for whatever reason, i'm just losing it. i look at my week and am glad when thursday comes because it means the week's nearly over. i'm glad when night comes because it means the day's almost over. it is a colossal, colossal waste of time. here is the holy grail i was always chasing, here's the free time! and i'm spending it alone, in my living room.
i love my family very much, and i do like being with them. but being with my family is really not a full time job. there are certain things we can all do together; the truth is, however, that we are a family of loners. we have always been very good at entertaining ourselves. we can band together for the occasional group activity, but even then some one is whining, some one wants to go home, someone wishes we would all behave, etc etc. your family is your family. they are not your friends.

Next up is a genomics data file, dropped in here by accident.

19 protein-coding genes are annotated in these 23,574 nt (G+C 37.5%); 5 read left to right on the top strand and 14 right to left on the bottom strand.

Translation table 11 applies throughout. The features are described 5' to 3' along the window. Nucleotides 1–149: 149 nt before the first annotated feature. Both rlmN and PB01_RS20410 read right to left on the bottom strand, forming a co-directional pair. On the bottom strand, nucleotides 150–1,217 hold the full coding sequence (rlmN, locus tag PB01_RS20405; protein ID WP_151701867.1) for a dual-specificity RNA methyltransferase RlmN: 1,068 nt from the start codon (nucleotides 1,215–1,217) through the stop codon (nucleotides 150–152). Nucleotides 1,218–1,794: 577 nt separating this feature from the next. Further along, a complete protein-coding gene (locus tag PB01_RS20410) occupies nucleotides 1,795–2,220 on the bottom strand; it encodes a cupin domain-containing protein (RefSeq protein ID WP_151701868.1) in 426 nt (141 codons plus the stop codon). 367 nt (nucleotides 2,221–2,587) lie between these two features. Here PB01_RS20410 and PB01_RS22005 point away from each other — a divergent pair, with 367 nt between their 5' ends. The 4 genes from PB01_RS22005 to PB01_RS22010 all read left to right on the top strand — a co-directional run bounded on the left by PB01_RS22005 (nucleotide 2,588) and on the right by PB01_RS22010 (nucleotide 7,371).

and i have also reached this awkward point where i'm not really sure where i fall on the family totem pole, anyway. i'm responsible for watching people and getting certain chores done...but i'm still subject to permission-and-curfew type rules, things which have taken some relearning after so many months making my own schedule. i feel chained to the house. and the worst part is, i can't even think of anywhere that i want to go, or at least, anywhere to go that's a possibility. i know if i wanted to go somewhere in milwaukee badly enough, my parents would take me. but for the life of me i can't think of anything. i spend hours walking and walking, tracing and retracing the boundaries of my neighborhood, looking for something interesting that i haven't noticed before. but even when i do register some slight change in the environment, it never really seems to matter.